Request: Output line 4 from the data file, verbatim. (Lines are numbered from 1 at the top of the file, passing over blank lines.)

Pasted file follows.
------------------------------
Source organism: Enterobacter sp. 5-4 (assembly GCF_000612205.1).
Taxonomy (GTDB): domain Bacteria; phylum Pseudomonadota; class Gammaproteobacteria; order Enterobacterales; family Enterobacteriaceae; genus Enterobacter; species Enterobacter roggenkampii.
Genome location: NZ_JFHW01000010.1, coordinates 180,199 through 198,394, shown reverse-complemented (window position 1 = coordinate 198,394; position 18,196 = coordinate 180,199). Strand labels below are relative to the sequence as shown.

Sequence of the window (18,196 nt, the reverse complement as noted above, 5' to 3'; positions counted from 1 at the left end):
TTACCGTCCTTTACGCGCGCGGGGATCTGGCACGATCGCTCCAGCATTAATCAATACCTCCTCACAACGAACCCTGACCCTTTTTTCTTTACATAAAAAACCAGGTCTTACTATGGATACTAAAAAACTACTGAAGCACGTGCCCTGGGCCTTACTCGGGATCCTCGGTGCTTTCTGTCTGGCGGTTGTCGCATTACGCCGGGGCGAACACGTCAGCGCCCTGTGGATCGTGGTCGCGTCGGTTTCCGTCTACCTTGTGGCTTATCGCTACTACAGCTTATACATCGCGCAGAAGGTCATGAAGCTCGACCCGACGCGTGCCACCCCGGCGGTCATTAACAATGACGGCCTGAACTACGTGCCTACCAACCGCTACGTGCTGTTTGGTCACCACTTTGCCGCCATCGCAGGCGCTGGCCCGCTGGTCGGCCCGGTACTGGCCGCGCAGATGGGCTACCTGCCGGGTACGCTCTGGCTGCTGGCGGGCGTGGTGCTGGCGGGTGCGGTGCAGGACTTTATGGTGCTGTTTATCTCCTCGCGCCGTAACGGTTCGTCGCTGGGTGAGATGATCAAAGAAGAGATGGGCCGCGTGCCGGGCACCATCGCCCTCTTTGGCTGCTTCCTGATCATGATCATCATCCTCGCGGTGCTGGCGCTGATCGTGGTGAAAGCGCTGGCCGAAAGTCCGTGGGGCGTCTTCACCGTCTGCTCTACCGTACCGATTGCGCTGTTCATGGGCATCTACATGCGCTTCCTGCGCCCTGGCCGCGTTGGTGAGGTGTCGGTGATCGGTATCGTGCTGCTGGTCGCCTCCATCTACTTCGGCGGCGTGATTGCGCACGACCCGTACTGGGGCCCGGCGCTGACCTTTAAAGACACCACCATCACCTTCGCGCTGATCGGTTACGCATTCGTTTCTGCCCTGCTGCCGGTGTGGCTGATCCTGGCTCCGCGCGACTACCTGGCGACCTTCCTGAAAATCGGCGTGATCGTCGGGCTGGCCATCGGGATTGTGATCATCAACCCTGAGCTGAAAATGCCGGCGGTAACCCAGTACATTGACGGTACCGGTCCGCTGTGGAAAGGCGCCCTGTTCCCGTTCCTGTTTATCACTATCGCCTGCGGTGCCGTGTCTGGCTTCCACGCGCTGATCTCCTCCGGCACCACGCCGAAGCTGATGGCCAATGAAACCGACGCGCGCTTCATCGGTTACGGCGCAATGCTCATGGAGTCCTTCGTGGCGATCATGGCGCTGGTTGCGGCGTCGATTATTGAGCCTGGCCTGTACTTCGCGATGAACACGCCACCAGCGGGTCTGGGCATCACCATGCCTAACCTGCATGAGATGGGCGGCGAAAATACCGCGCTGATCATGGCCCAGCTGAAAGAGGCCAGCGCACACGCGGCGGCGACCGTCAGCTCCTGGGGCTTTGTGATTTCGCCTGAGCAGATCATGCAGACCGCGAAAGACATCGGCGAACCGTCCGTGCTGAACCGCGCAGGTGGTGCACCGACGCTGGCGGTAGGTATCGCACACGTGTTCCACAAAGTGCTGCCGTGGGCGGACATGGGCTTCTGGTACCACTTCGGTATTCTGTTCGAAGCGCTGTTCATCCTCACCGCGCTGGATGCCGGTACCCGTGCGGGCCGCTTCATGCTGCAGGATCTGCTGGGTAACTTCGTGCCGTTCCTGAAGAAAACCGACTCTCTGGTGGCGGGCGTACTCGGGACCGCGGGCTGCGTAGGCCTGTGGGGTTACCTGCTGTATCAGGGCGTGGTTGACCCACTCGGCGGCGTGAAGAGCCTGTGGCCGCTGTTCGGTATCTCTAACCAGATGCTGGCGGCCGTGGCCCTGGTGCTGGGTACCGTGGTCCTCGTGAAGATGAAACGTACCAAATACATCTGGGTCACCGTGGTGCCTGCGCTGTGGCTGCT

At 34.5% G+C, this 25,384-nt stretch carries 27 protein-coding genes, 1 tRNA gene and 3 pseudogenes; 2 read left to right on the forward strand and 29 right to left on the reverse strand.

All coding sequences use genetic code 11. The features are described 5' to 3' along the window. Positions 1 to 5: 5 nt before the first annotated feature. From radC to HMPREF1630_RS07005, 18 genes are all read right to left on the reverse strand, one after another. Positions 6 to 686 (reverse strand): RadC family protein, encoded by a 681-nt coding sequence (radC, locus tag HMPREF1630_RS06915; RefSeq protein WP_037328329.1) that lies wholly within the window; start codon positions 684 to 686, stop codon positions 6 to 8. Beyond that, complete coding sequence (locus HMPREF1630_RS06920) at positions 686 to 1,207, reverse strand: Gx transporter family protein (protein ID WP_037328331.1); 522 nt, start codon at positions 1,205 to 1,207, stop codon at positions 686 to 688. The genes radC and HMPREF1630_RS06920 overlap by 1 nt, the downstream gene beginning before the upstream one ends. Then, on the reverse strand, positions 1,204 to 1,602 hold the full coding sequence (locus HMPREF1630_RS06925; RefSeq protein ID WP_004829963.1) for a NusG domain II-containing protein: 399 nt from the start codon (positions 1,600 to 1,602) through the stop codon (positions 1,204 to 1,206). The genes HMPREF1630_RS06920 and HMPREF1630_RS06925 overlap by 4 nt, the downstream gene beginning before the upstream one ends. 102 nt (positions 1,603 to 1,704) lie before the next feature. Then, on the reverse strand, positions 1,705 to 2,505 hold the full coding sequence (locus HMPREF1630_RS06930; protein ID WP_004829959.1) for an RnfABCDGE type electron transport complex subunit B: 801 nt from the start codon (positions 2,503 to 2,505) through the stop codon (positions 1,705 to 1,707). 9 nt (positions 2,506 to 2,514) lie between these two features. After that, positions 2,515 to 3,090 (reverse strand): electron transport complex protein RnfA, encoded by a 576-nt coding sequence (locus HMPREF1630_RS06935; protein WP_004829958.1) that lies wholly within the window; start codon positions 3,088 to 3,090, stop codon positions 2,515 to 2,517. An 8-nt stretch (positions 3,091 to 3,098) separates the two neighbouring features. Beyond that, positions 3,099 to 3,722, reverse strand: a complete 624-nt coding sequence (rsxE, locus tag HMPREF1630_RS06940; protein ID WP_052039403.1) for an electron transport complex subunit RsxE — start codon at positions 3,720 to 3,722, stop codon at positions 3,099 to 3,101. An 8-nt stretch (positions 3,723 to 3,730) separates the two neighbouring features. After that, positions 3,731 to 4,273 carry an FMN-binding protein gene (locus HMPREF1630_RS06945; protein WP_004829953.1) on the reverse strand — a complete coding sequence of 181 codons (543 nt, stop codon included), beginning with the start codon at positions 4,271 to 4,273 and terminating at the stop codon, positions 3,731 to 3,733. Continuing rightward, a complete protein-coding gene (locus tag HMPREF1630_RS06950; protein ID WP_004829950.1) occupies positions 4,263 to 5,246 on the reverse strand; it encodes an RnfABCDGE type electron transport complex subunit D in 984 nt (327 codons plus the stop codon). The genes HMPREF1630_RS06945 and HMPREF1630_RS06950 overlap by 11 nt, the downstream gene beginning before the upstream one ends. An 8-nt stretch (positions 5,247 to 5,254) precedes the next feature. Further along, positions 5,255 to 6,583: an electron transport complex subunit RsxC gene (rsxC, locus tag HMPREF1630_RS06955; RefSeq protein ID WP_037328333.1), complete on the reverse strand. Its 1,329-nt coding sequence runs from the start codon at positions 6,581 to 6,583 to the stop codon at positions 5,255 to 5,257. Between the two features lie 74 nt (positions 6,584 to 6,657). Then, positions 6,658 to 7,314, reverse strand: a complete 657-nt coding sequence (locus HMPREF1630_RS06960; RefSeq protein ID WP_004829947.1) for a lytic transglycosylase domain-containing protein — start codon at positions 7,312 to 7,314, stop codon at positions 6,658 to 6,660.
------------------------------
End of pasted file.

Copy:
Sequence of the window (18,196 nt, the reverse complement as noted above, 5' to 3'; positions counted from 1 at the left end):